Thursday, April 19, 2012

Who Gets to be the Caliph?

Barry Rubin

Who gets to be the caliph? After all, if you want to have a caliphate , as revolutionary Islamists do with much popular support among Muslims, somebody has to get the job and he has to have his capital somewhere. And that’s why the caliphate issue, beyond the most abstract demagoguery, is a potential suicide machine.

Once the issue is raised the battle begins. Should the caliph be Sunni or Shia? In all of Muslim history there has never really been a Shia caliph and today's Shia would not accept any Sunni caliph. The starting point, then, would be a Sunni-Shia war or, rather, a set of such wars. As for the Sunnis, who among them might be a legitimate candidate? Ironically, the two who have the best credentials are anti-Islamist monarchs: the kings of Morocco and of Jordan who both claim—a claim that is generally recognized—descent from Muhammad, Islam’s founder.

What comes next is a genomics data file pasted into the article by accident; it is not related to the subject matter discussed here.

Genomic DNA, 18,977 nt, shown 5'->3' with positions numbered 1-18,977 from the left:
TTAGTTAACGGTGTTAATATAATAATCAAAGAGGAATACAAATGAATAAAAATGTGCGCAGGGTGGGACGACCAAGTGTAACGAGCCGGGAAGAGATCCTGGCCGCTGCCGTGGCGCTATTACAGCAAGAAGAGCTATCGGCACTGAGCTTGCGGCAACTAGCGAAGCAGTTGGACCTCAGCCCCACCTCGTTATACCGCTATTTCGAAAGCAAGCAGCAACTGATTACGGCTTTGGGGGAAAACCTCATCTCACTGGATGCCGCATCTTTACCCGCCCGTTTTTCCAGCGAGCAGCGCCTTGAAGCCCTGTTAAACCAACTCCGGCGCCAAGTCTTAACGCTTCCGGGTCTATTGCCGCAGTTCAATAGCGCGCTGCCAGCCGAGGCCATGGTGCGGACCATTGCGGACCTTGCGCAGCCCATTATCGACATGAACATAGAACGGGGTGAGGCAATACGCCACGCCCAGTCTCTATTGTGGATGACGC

Ever since the Turkish Republic abolished the caliphate, Islamists have sought to restore it. Indeed, the Muslim Brotherhood was founded in the 1920s for that very purpose. One should note, by the way, that the Istanbul-based caliphate had long been meaningless. When the caliph declared a jihad against Britain and France during World War One, a move promoted by Germany, he was almost totally ignored. In fact, Arab nationalists revolted against his rule and that event is the historical basis for most of the Arabic-speaking states that exist today.

Just two days after the Turks deposed the old one, Sharif of Mecca Husain Bin Ali, ruler of the Hijaz in western Arabia, declared himself caliph. But nothing came of it since he had so many enemies. In 1925 his own kingdom was conquered and annexed by Abd al-Aziz Ibn Saud, who went on to create Saudi Arabia. Jordan's king is one of his descendants.

Yet the Arabs—notably the Muslim Brotherhood--and Indian Muslims who demanded a renewed caliphate had to be cautious since designating anyone as caliph would set off personal and national rivalries that would dissolve the movement in civil war.

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